Delving into the data to discover what QIS5 tells us

Testing the standard formula has been a big focus because it will be the main Europe-wide method for calculating insurers’ capital requirement for Solvency II.

UK insurers will need to know how the standard formula affects their solvency capital requirement (SCR) even if they plan to use an internal model, as the standard formula SCR may be used by the FSA as a benchmark against which to compare the internal model SCR.

Almost 70% of all European insurers and reinsurers that will be covered by Solvency II took part in the QIS5 quantitative impact study testing the standard formula. In the UK, 267 firms took part.

The standard formula tends to produce a higher capital requirement for insurers with longer-tail, more complex risks, whereas for a relatively simple motor book, for example, it will be less.

Partner at Deloitte, Rick Lester, said: “The problem with the standard formula is that it’s designed to fit a standard firm, which obviously doesn’t necessarily reflect the insurer’s profile.

“The standard formula might fit well for operational risk but because of an insurer’s portfolio, it might end up being penalised. In this case, the insurer would typically adopt an internal model – an approach to calculating capital requirements that fits their business.”

As part of QIS5, some firms were able to provide their internal model SCR as well as their standard formula SCR. For UK non-life firms, capital requirements under the internal model turned out to be 78% of what they would be under the standard formula.

Lester said Solvency II could have a knock-on effect on what business insurers write, depending on the capital required to be held against certain lines of business.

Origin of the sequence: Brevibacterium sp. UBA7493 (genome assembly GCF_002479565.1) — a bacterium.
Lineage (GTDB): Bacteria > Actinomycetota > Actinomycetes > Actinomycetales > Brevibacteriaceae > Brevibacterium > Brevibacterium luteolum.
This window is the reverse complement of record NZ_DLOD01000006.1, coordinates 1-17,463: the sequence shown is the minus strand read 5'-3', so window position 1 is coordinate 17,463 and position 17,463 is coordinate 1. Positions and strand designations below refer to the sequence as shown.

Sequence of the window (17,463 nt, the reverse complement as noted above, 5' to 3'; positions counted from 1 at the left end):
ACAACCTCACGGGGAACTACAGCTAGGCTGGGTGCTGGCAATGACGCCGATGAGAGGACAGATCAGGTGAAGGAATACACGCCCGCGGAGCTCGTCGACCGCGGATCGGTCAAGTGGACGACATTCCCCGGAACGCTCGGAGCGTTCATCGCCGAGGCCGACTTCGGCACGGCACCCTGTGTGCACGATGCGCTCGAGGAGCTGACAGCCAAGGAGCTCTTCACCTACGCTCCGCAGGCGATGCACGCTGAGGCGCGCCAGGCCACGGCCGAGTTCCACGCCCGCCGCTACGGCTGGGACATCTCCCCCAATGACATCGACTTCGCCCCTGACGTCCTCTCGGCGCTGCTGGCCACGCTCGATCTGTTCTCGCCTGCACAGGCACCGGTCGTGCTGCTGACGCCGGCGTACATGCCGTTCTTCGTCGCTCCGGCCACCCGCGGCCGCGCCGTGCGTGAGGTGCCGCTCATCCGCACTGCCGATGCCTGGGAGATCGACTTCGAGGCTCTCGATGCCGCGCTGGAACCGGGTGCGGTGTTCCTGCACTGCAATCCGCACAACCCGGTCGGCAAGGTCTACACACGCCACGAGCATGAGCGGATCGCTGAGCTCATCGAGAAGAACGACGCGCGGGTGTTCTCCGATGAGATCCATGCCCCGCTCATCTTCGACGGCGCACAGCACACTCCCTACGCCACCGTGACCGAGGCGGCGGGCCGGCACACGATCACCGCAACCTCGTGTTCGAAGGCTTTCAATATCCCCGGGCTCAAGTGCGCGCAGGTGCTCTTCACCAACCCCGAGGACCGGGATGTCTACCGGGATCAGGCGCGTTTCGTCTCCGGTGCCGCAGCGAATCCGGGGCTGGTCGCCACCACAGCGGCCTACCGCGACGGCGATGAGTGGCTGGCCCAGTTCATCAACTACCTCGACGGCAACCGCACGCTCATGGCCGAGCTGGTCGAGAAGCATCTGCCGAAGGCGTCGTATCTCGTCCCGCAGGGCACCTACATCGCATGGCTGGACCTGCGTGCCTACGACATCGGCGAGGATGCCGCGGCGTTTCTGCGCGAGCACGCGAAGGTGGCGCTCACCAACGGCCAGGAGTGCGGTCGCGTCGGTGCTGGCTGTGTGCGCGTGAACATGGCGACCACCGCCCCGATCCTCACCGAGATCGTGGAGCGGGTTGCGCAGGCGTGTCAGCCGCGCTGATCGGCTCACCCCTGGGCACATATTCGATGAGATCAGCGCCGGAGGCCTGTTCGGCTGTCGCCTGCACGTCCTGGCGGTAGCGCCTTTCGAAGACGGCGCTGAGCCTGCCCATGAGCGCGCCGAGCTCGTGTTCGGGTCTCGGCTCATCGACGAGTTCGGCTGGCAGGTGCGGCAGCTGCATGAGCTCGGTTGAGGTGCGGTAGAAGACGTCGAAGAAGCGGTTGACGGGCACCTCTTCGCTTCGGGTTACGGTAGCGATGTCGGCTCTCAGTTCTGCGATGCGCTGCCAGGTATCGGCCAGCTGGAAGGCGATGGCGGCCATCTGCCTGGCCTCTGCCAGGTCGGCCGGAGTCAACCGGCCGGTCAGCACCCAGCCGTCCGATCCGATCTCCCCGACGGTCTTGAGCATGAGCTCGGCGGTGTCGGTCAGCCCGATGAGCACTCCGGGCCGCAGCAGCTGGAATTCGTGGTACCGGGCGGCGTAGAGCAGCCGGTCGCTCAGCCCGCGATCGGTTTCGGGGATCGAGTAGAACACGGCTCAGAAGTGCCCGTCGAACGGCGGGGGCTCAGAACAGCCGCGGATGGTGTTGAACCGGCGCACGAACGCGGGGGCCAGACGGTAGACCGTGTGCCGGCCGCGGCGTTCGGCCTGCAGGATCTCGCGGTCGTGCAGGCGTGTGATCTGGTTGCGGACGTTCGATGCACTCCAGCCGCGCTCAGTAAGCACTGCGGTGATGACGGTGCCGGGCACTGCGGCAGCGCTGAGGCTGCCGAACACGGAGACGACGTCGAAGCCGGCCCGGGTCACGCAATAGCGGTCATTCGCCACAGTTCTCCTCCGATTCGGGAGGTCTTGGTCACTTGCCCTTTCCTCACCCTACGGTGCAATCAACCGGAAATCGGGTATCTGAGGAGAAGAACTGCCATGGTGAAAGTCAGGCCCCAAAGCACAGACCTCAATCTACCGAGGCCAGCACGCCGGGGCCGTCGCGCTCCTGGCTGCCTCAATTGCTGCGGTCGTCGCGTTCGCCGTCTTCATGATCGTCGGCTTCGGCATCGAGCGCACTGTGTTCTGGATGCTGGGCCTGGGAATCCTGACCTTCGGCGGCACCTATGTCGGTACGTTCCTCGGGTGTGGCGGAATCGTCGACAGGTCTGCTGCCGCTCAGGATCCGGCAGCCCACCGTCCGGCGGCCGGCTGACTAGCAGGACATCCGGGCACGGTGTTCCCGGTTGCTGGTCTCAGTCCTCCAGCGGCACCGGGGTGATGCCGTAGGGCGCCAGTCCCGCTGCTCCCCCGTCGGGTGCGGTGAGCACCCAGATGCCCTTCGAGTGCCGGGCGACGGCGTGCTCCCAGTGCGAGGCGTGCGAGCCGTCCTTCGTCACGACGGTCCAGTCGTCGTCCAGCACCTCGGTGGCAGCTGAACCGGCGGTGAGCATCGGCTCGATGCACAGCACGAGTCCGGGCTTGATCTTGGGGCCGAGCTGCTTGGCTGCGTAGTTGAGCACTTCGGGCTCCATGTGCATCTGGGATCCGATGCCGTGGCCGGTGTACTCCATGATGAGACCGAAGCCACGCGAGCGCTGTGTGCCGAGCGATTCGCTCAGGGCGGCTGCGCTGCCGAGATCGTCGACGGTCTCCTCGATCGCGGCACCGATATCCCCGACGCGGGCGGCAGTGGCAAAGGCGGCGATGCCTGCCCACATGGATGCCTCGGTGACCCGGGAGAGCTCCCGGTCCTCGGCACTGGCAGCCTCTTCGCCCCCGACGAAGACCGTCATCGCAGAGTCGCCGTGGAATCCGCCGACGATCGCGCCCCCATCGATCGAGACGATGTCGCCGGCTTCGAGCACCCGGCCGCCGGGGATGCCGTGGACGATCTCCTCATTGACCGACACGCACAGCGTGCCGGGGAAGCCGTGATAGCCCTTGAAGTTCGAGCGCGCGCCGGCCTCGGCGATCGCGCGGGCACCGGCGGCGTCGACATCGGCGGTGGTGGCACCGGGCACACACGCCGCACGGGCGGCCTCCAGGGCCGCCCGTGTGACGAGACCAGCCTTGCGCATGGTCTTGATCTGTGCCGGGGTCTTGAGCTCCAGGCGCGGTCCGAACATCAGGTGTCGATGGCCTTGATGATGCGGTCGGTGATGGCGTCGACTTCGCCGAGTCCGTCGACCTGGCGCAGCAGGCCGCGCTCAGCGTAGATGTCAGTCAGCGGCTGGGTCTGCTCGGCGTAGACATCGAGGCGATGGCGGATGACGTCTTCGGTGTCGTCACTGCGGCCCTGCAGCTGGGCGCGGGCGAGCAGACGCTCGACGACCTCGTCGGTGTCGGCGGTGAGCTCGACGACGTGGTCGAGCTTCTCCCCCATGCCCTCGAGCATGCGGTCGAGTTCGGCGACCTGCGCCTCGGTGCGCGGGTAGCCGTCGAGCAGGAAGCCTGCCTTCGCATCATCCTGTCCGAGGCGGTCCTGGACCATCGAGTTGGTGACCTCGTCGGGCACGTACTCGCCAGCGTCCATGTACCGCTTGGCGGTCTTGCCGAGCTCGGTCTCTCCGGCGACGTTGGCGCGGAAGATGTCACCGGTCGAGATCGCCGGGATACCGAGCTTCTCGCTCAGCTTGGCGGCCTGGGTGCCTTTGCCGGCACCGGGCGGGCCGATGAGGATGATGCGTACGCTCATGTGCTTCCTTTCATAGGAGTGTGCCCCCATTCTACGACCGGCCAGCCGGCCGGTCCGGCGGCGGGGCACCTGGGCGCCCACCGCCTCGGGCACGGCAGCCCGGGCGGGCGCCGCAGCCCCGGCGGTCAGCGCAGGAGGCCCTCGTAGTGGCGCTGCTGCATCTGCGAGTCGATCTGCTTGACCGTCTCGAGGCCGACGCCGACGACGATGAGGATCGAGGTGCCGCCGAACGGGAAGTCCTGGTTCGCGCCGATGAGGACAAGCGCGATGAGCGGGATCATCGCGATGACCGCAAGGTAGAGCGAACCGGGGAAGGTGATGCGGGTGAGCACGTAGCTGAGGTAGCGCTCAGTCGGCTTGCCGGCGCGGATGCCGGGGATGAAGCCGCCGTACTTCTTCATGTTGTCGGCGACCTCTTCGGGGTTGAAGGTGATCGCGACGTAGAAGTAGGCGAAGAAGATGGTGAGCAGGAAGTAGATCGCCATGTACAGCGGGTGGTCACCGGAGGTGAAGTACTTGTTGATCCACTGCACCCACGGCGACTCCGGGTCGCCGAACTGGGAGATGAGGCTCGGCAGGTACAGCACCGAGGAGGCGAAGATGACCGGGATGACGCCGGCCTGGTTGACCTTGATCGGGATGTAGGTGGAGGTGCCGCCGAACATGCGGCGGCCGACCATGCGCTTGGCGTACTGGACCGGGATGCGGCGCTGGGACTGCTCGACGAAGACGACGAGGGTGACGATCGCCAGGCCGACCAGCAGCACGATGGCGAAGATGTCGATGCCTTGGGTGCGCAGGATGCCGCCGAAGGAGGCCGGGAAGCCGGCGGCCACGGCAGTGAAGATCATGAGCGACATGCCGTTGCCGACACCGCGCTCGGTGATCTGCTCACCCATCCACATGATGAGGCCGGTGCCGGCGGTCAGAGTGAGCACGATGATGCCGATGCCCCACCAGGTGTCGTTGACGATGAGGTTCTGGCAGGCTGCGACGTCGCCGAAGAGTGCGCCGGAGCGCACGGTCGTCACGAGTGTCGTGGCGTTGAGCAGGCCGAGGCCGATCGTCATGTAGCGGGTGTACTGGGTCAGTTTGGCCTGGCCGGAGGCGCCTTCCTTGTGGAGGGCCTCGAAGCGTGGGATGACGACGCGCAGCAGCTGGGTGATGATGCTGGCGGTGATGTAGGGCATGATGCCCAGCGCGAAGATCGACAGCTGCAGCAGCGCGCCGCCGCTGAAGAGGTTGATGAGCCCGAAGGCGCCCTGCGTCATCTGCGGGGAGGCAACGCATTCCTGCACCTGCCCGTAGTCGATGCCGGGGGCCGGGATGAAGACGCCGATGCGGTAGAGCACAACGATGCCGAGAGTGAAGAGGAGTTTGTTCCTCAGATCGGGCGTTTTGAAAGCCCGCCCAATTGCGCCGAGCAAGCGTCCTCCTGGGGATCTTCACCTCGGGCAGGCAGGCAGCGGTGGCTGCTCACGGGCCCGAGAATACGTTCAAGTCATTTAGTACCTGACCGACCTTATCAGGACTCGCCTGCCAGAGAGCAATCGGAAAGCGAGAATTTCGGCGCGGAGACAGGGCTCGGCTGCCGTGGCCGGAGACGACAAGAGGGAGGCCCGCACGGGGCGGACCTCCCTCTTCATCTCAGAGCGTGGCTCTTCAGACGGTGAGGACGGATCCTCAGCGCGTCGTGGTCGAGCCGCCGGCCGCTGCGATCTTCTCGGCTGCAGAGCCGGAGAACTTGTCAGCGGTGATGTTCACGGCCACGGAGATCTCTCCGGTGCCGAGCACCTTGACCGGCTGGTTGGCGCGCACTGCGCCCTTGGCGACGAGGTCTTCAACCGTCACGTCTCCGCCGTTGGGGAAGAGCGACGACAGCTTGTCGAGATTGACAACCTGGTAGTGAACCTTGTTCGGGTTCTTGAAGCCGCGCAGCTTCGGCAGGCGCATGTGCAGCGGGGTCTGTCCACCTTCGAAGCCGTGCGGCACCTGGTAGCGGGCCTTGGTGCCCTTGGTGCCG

Lloyd’s urges no delay on SII

Lloyd’s wants the FSA to stick to its existing SII timetable, and not delay it by a year as has been suggested. Lloyd’s effort to win internal model approval has gained a momentum it hopes not to lose.

The company’s £3.1bn Central Fund, which collectively guarantees claims payouts for syndicate policyholders, means that Lloyd’s will be treated as a single entity by the FSA for Solvency II. For Lloyd’s to gain internal model approval, all syndicates must produce their own internal model and get it approved.

There is a deadline of 31 October 2011 for managing agents to submit their solvency capital requirement (SCR) to Lloyd’s. Those that fail to do so could face curtailments to their business plan, and/or capital loading.

The tough sanctions are a way to focus agents’ minds on the project. Internal model approval is seen as vital by Lloyd’s because the implications of the standard formula for its SCR are bad.

The differing risk profiles of each syndicate will produce different SCR outputs, all of which will then feed into the Lloyd’s overall model. Once Lloyd’s has reviewed the models it will determine the risk to the Central Fund, and develop its own Central Fund model. The Central Fund currently takes the syndicates’ capital requirements under ICAs and uplifts them by 35%. This is for legal purposes, to maintain its economic health, and to keep its top credit rating.

Last week, ratings agency AM Best reaffirmed its financial strength rating of ‘A’ and issuer credit rating of ‘A+’ for Lloyd’s, saying: “A smooth transition to the Solvency II regulatory regime in 2013, including the approval of a Solvency II compliant internal capital model, is crucial if Lloyd’s is to retain its unique capital efficiencies.”

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